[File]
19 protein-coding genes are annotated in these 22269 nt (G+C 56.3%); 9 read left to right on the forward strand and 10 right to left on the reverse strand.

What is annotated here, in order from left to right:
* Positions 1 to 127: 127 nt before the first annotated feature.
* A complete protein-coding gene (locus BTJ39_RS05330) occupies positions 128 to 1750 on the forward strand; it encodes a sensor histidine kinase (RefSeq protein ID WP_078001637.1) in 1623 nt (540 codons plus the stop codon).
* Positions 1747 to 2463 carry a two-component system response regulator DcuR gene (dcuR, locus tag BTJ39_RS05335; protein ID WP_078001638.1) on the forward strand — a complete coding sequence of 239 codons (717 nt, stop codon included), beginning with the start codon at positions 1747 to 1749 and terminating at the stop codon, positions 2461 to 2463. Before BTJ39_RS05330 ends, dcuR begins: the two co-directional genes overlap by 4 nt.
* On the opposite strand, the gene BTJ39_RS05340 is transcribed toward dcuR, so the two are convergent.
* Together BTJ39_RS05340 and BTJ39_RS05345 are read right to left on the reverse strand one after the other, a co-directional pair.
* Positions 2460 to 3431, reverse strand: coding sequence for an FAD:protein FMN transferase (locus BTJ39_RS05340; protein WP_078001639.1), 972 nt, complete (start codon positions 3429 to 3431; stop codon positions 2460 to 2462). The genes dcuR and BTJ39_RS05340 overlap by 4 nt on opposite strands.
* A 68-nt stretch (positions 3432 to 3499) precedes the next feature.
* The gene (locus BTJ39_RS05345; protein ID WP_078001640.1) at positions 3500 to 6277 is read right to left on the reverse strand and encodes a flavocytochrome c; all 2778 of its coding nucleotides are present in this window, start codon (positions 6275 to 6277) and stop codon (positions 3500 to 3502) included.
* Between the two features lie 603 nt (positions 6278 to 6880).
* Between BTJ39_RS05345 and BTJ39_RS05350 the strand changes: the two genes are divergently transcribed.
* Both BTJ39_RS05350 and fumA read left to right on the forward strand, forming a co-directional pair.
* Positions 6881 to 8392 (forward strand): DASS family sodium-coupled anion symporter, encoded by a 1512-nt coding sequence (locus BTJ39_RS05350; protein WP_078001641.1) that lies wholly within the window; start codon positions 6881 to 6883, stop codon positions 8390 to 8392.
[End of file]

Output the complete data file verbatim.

19 protein-coding genes are annotated in these 22269 nt (G+C 56.3%); 9 read left to right on the forward strand and 10 right to left on the reverse strand.

What is annotated here, in order from left to right:
* Positions 1 to 127: 127 nt before the first annotated feature.
* A complete protein-coding gene (locus BTJ39_RS05330) occupies positions 128 to 1750 on the forward strand; it encodes a sensor histidine kinase (RefSeq protein ID WP_078001637.1) in 1623 nt (540 codons plus the stop codon).
* Positions 1747 to 2463 carry a two-component system response regulator DcuR gene (dcuR, locus tag BTJ39_RS05335; protein ID WP_078001638.1) on the forward strand — a complete coding sequence of 239 codons (717 nt, stop codon included), beginning with the start codon at positions 1747 to 1749 and terminating at the stop codon, positions 2461 to 2463. Before BTJ39_RS05330 ends, dcuR begins: the two co-directional genes overlap by 4 nt.
* On the opposite strand, the gene BTJ39_RS05340 is transcribed toward dcuR, so the two are convergent.
* Together BTJ39_RS05340 and BTJ39_RS05345 are read right to left on the reverse strand one after the other, a co-directional pair.
* Positions 2460 to 3431, reverse strand: coding sequence for an FAD:protein FMN transferase (locus BTJ39_RS05340; protein WP_078001639.1), 972 nt, complete (start codon positions 3429 to 3431; stop codon positions 2460 to 2462). The genes dcuR and BTJ39_RS05340 overlap by 4 nt on opposite strands.
* A 68-nt stretch (positions 3432 to 3499) precedes the next feature.
* The gene (locus BTJ39_RS05345; protein ID WP_078001640.1) at positions 3500 to 6277 is read right to left on the reverse strand and encodes a flavocytochrome c; all 2778 of its coding nucleotides are present in this window, start codon (positions 6275 to 6277) and stop codon (positions 3500 to 3502) included.
* Between the two features lie 603 nt (positions 6278 to 6880).
* Between BTJ39_RS05345 and BTJ39_RS05350 the strand changes: the two genes are divergently transcribed.
* Both BTJ39_RS05350 and fumA read left to right on the forward strand, forming a co-directional pair.
* Positions 6881 to 8392 (forward strand): DASS family sodium-coupled anion symporter, encoded by a 1512-nt coding sequence (locus BTJ39_RS05350; protein WP_078001641.1) that lies wholly within the window; start codon positions 6881 to 6883, stop codon positions 8390 to 8392.